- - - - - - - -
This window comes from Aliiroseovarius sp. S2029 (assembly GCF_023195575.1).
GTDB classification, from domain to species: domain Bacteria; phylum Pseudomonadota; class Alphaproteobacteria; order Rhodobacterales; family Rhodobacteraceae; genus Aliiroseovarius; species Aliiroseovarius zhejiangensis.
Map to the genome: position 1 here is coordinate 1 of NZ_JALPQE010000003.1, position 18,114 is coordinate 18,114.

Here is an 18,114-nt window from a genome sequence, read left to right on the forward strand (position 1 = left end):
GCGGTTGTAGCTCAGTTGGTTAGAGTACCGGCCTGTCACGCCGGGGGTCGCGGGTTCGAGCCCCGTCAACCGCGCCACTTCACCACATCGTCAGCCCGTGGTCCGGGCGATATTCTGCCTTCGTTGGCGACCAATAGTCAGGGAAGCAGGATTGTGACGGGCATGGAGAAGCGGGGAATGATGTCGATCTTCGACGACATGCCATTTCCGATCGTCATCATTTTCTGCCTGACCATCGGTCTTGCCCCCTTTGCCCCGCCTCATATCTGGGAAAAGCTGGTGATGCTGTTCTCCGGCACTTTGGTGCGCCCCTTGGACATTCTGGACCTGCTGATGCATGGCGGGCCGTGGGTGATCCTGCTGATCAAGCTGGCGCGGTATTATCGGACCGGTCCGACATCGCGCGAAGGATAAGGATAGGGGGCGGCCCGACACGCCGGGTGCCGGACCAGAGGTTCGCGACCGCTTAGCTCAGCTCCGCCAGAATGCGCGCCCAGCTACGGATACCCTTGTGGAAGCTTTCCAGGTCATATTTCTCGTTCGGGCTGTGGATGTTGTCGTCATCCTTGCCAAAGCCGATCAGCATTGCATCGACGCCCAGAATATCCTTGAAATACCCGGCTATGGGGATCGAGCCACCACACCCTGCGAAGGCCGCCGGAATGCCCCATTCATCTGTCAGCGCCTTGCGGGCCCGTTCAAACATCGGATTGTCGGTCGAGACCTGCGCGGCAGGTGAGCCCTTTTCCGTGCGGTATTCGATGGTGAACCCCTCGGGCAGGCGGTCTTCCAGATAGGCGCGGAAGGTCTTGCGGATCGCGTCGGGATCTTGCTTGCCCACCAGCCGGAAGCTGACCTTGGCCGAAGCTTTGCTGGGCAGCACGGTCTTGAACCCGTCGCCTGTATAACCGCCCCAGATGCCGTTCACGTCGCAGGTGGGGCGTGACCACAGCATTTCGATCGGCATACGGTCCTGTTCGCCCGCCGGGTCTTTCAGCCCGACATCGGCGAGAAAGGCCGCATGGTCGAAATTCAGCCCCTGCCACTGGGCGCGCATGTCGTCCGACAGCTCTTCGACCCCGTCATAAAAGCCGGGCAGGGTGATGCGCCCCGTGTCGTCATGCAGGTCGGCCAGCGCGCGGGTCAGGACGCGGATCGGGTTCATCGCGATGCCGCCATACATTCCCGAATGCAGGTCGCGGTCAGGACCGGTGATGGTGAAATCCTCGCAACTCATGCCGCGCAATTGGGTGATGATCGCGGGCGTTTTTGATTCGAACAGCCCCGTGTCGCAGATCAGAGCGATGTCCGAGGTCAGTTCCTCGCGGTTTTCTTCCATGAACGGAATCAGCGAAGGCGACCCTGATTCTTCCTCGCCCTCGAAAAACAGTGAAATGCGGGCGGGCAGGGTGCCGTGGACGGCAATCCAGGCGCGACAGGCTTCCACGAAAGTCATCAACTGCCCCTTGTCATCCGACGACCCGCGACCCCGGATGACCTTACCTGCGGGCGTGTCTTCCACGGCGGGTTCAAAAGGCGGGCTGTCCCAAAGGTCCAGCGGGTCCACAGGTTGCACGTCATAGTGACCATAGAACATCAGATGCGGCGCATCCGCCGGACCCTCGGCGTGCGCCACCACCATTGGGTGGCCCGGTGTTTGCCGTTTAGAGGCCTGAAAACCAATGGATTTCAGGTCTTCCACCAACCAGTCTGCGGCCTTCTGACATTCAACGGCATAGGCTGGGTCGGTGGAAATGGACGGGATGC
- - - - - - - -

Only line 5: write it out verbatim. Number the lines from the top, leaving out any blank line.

GCGGTTGTAGCTCAGTTGGTTAGAGTACCGGCCTGTCACGCCGGGGGTCGCGGGTTCGAGCCCCGTCAACCGCGCCACTTCACCACATCGTCAGCCCGTGGTCCGGGCGATATTCTGCCTTCGTTGGCGACCAATAGTCAGGGAAGCAGGATTGTGACGGGCATGGAGAAGCGGGGAATGATGTCGATCTTCGACGACATGCCATTTCCGATCGTCATCATTTTCTGCCTGACCATCGGTCTTGCCCCCTTTGCCCCGCCTCATATCTGGGAAAAGCTGGTGATGCTGTTCTCCGGCACTTTGGTGCGCCCCTTGGACATTCTGGACCTGCTGATGCATGGCGGGCCGTGGGTGATCCTGCTGATCAAGCTGGCGCGGTATTATCGGACCGGTCCGACATCGCGCGAAGGATAAGGATAGGGGGCGGCCCGACACGCCGGGTGCCGGACCAGAGGTTCGCGACCGCTTAGCTCAGCTCCGCCAGAATGCGCGCCCAGCTACGGATACCCTTGTGGAAGCTTTCCAGGTCATATTTCTCGTTCGGGCTGTGGATGTTGTCGTCATCCTTGCCAAAGCCGATCAGCATTGCATCGACGCCCAGAATATCCTTGAAATACCCGGCTATGGGGATCGAGCCACCACACCCTGCGAAGGCCGCCGGAATGCCCCATTCATCTGTCAGCGCCTTGCGGGCCCGTTCAAACATCGGATTGTCGGTCGAGACCTGCGCGGCAGGTGAGCCCTTTTCCGTGCGGTATTCGATGGTGAACCCCTCGGGCAGGCGGTCTTCCAGATAGGCGCGGAAGGTCTTGCGGATCGCGTCGGGATCTTGCTTGCCCACCAGCCGGAAGCTGACCTTGGCCGAAGCTTTGCTGGGCAGCACGGTCTTGAACCCGTCGCCTGTATAACCGCCCCAGATGCCGTTCACGTCGCAGGTGGGGCGTGACCACAGCATTTCGATCGGCATACGGTCCTGTTCGCCCGCCGGGTCTTTCAGCCCGACATCGGCGAGAAAGGCCGCATGGTCGAAATTCAGCCCCTGCCACTGGGCGCGCATGTCGTCCGACAGCTCTTCGACCCCGTCATAAAAGCCGGGCAGGGTGATGCGCCCCGTGTCGTCATGCAGGTCGGCCAGCGCGCGGGTCAGGACGCGGATCGGGTTCATCGCGATGCCGCCATACATTCCCGAATGCAGGTCGCGGTCAGGACCGGTGATGGTGAAATCCTCGCAACTCATGCCGCGCAATTGGGTGATGATCGCGGGCGTTTTTGATTCGAACAGCCCCGTGTCGCAGATCAGAGCGATGTCCGAGGTCAGTTCCTCGCGGTTTTCTTCCATGAACGGAATCAGCGAAGGCGACCCTGATTCTTCCTCGCCCTCGAAAAACAGTGAAATGCGGGCGGGCAGGGTGCCGTGGACGGCAATCCAGGCGCGACAGGCTTCCACGAAAGTCATCAACTGCCCCTTGTCATCCGACGACCCGCGACCCCGGATGACCTTACCTGCGGGCGTGTCTTCCACGGCGGGTTCAAAAGGCGGGCTGTCCCAAAGGTCCAGCGGGTCCACAGGTTGCACGTCATAGTGACCATAGAACATCAGATGCGGCGCATCCGCCGGACCCTCGGCGTGCGCCACCACCATTGGGTGGCCCGGTGTTTGCCGTTTAGAGGCCTGAAAACCAATGGATTTCAGGTCTTCCACCAACCAGTCTGCGGCCTTCTGACATTCAACGGCATAGGCTGGGTCGGTGGAAATGGACGGGATGC